Conversational Snow



The sound of barking caused Stacy to jump and nearly spill her tea onto her computer keyboard. In the too-empty apartment, even a Scottish Terrier’s yaps echoed like thunder. 

Setting down her tea carefully, she looked again at the weather forecast on the screen and wondered what the forecaster meant by “conversational snow.” She supposed it referred to the light flurries that offered little more than the opportunity to turn to another and say, “Oh, it’s snowing.” But her roommate had moved out a week earlier, and the only conversation partner left in her apartment was Brutus.

The dog scampered to the door and barked again. Stacy buckled him into the harness and leash and put on her jacket. 

Five floors down, she stepped into the chilly air and let Brutus lead her to a strip of grass at the edge of the sidewalk. Large flakes were scattered sparsely like a handful of riders in a subway car, avoiding any unnecessary closeness. Points of white dotted Brutus’s dark fur and disappeared. Stacy held out a gloved hand to catch snowflakes while she waited for Brutus to decide which patch of ground to water.

How are you doing?

The whisper sounded in Stacy’s ear, as if spoken by the snow.

Same as always, came a response. Stacy smiled. That was her usual answer to the flippant how-are-yous that peppered her shifts at the coffee shop and her monthly phone calls with her parents. If she wasn’t the same as always, she was usually feeling worse. This month, for example, her ex-roommate moved in with her boyfriend while Stacy lingered alone and searched for a new stranger with whom to split the rent. But no one needed to hear that.

Haven’t you found a job yet?  Stacy shivered and tugged on the leash to move Brutus along. Her mother always asked her that, even though she knew full well that Stacy was employed as a barista. She had been thinking about emailing her mother; that was why she kept imagining these whispers. She shook her head to clear her mind, sending snowflakes flying from her hair.

I twisted my ankle. Twisted my ankle.

I’m sorry, but I’m not surprised.

You want to make me miserable.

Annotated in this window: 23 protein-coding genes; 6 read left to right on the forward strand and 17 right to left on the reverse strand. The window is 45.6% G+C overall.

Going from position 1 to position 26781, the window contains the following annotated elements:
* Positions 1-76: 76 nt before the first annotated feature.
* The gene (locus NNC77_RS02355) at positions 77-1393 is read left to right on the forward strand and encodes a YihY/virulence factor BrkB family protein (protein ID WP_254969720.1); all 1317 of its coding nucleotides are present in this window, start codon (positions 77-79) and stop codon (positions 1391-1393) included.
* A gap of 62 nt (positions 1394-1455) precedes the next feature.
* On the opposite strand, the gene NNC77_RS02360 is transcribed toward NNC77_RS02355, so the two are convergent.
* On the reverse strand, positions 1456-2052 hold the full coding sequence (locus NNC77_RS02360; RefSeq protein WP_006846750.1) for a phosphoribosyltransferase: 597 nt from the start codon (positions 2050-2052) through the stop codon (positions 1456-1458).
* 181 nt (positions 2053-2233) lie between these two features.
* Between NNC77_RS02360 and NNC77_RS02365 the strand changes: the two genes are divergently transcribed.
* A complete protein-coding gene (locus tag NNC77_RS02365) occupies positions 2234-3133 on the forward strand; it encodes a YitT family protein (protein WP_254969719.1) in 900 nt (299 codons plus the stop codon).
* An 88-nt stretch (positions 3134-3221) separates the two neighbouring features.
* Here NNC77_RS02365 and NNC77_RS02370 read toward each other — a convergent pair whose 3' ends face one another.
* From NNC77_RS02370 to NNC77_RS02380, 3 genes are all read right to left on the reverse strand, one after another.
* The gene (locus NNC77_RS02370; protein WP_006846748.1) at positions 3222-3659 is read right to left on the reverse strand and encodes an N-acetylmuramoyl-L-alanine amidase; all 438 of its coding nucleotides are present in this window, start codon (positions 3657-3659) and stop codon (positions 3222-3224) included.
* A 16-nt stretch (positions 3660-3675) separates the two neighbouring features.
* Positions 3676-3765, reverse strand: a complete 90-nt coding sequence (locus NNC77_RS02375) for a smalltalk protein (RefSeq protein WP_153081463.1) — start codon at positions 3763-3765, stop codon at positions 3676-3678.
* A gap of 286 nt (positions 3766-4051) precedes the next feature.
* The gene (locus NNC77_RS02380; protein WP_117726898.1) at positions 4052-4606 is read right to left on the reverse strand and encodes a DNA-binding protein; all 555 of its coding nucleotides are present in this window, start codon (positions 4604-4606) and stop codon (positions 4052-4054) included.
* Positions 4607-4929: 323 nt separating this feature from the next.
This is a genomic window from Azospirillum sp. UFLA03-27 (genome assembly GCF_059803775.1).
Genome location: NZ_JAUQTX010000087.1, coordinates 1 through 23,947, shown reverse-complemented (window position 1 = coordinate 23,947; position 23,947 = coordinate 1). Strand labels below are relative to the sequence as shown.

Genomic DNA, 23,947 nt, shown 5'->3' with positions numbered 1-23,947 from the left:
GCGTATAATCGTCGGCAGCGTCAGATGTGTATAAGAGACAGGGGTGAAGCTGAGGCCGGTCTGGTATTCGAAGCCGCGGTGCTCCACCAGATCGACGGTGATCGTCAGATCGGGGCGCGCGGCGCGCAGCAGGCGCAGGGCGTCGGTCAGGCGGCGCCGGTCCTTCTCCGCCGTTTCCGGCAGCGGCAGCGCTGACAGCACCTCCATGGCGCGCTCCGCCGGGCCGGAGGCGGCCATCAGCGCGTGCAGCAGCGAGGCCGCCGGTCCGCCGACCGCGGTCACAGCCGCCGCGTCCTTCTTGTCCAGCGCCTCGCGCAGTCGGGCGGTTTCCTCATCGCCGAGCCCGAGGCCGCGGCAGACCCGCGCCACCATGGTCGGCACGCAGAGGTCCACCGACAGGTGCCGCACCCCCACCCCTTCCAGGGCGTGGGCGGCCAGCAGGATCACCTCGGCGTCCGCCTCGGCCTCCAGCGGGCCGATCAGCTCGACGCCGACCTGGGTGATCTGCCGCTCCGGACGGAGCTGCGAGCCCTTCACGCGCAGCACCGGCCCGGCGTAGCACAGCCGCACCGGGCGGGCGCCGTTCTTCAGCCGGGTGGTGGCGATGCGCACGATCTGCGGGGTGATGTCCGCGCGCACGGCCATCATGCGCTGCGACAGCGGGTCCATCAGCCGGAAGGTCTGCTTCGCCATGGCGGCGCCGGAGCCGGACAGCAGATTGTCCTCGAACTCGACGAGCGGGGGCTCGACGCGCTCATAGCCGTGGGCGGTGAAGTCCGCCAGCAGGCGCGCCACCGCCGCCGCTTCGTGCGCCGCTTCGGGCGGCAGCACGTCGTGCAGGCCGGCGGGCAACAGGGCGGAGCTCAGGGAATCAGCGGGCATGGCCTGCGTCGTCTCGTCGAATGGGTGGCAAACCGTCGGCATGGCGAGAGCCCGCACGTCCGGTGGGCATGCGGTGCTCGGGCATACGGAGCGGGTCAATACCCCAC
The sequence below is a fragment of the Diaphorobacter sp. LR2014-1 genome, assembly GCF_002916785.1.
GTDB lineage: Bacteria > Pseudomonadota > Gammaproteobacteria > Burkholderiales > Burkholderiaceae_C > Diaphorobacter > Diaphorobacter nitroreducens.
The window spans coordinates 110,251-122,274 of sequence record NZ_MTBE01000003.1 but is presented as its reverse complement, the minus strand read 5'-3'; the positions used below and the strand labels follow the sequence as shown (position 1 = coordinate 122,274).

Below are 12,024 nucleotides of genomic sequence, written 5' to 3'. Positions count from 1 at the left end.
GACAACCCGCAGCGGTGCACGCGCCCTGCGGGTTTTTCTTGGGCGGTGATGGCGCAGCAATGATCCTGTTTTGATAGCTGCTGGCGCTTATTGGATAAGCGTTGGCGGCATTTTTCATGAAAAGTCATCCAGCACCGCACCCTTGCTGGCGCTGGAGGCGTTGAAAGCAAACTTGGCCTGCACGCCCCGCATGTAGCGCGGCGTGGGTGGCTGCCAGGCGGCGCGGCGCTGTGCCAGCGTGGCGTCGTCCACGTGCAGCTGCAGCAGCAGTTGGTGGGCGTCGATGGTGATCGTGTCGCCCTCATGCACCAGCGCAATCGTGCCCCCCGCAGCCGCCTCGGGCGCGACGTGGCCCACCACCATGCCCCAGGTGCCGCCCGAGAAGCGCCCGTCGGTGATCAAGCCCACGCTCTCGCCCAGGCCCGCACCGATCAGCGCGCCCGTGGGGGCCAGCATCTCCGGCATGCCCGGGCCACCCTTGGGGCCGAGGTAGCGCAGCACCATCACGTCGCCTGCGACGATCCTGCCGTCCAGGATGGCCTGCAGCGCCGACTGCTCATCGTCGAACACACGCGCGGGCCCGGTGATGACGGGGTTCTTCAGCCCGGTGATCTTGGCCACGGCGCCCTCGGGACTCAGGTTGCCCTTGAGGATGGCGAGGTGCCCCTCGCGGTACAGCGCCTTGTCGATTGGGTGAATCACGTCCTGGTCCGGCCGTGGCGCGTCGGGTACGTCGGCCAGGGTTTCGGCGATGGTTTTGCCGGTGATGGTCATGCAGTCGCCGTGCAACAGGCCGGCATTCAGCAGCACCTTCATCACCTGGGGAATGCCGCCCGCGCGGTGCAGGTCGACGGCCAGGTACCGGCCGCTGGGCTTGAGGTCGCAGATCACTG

I only want what’s best for you. Best for you.

Dancing is my dream. My dream, my dream.

I don’t want you to be heartbroken when you fail. Fail.

Stacy jogged in place, trying to distract herself. A slight twinge of pain shot through her left ankle, which had never fully healed. At last, Brutus lifted his leg over a soggy newspaper lying abandoned next to a bench. 

“Good boy,” Stacy said. She’d had enough of the too-conversational snow.

Nastya, idi syudi!

Stacy froze. She hadn’t been Nastya since she was five, when her American parents adopted her from a Ukrainian orphanage and turned Anastasiya Fomova into Stacy Richardson.

“Khto tam?” Stacy asked, reaching back into the language she barely remembered. “Who’s there?”

The snow did not reply. It had thinned by now, leaving the ground wet and the air mostly clear. She had to strain to see a few tardy flakes making their way to earth. One landed on Brutus’s nose. He whined. It was not the begging whine he used with Stacy, but a tone of pain and fear. The tiny dog’s trembling reminded Stacy of the timid creature she had rescued from the shelter, and she wondered if Brutus, too, heard something in the snow.

“Don’t worry,” Stacy soothed. “Shh, you’re a good boy. No crying.” She picked up Brutus and walked to the main entrance of her building.

She heard her mother’s voice. You’re welcome any time. Come home, Stacy. Any time.

Stacy wiped her cheek with the back of her glove, unsure if the moisture was a snowflake or a tear.



###



Anna Zumbro

Anna Zumbro lives in Washington, DC, and writes short speculative and literary fiction. Her work has been published or is forthcoming in Plasma Frequency, Fantasy Scroll, Kazka Press, and other publications.



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